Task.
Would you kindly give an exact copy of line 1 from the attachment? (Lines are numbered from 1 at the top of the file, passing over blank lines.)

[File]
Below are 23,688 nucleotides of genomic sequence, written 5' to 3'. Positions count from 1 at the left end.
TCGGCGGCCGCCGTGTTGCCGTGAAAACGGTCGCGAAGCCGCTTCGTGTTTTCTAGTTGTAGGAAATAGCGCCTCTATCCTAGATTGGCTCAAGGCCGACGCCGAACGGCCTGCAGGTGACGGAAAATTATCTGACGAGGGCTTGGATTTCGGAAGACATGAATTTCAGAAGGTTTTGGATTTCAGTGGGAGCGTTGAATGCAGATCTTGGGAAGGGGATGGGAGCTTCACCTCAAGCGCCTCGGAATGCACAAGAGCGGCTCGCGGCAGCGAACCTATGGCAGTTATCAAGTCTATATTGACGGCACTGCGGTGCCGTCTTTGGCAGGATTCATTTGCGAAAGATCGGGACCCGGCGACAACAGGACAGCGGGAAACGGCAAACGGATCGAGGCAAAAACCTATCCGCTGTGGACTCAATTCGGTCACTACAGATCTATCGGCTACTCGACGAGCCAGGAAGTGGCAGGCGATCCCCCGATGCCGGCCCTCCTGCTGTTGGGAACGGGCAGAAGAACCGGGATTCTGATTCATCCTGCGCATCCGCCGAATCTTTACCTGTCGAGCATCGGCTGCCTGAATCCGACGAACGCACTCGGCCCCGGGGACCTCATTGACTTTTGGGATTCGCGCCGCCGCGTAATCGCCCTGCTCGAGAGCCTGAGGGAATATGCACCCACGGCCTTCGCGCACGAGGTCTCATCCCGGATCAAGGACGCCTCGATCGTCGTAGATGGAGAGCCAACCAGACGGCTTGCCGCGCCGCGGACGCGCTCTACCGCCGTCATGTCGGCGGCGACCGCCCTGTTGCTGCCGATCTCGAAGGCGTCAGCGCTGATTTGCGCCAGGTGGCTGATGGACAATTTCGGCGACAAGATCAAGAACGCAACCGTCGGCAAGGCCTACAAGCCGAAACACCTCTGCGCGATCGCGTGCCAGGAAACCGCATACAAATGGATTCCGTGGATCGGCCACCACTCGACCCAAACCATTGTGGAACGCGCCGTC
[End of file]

Below are 23,688 nucleotides of genomic sequence, written 5' to 3'. Positions count from 1 at the left end.